The historic one-room Espanola Schoolhouse located at 98 Knox Jones Avenue in Espanola, near the community center there, recently received a much needed facelift. The structure was built in 1950, and is a rare survivor of the Jim Crow racial segregation-era in Flagler County.
It served as a Black-only schoolhouse from 1950 through 1958, and accommodated thirty or more students per school year. It was part of the Flagler County school district. It did not have an indoor bathroom or running water. A wood-burning stove provided heat on cold days. After its schoolhouse days, the building served as an independent kindergarten, then a storage facility. Today, it serves the Espanola community as the St. Paul Youth Center.
Work was completed by tradesman Mike Patrick, and included stucco repairs, pressure washing, painting of the building and trim, replacement of the aluminum drip edge, soffit and fascia and a partial rebuild of the front porch roof. A new custom sign that reads: Historic Espanola Schoolhouse, St. Paul Youth Center, The Only Minority Schoolhouse Still Standing in Flagler County was also installed.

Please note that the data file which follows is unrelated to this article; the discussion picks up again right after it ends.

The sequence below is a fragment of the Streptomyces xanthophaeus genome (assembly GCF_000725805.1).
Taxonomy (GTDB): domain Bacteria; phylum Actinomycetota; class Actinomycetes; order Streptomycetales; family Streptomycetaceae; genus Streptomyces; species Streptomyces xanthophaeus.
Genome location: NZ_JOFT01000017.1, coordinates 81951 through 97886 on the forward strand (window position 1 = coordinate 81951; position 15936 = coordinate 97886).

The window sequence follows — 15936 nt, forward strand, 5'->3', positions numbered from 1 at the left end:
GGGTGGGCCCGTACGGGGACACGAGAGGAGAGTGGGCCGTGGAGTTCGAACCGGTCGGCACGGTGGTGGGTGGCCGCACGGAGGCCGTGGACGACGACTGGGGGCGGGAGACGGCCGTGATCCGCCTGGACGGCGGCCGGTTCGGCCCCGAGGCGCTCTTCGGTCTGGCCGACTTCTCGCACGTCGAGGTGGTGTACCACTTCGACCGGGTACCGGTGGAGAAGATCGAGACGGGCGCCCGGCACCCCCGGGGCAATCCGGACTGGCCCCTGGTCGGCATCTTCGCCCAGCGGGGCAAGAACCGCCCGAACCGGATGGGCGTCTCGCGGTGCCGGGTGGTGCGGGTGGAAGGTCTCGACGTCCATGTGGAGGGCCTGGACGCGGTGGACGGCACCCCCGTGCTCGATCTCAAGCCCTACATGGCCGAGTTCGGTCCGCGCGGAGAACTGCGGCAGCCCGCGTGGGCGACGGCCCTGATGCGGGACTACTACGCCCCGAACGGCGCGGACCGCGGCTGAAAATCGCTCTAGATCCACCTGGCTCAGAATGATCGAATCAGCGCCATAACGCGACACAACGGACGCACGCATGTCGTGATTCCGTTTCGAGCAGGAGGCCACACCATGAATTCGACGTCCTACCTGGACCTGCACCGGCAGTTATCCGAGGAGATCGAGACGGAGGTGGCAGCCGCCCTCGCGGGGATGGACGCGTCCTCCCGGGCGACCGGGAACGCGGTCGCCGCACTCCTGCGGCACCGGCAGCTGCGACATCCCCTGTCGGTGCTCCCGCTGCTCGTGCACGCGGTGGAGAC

The facelift is a cosmetic improvement to the overall character of the building. The structural repairs have also increased the building’s stability and longevity. The work was funded by donations. Other near future improvements needed on the building include new windows and doors. Flagler Beach historian Randy Jaye is in the process of researching various grants to raise money to cover this work.
The Espanola Schoolhouse is the only one-room schoolhouse still standing in Flagler County. It is also the first landmark in Flagler County associated with Black history that has been nationally recognized, as it was added to the National Register of Historic Places on July 22, 2020.
Jentlavia Golvin says
Hardly anyone now uses the building since director Mr Mark left. He had a full youth program with snacks, summer trips, tutiring, and computers. And he had a complete history in posters on the walls, ncljuding all the history and people from the old Career high school, and got the aka sorority to do a refurbish and painting. He brought in a lot of grants and donations for the kids. The News Journal did a write up on the program and Live. They got the place boarded up now so local teens can’t use it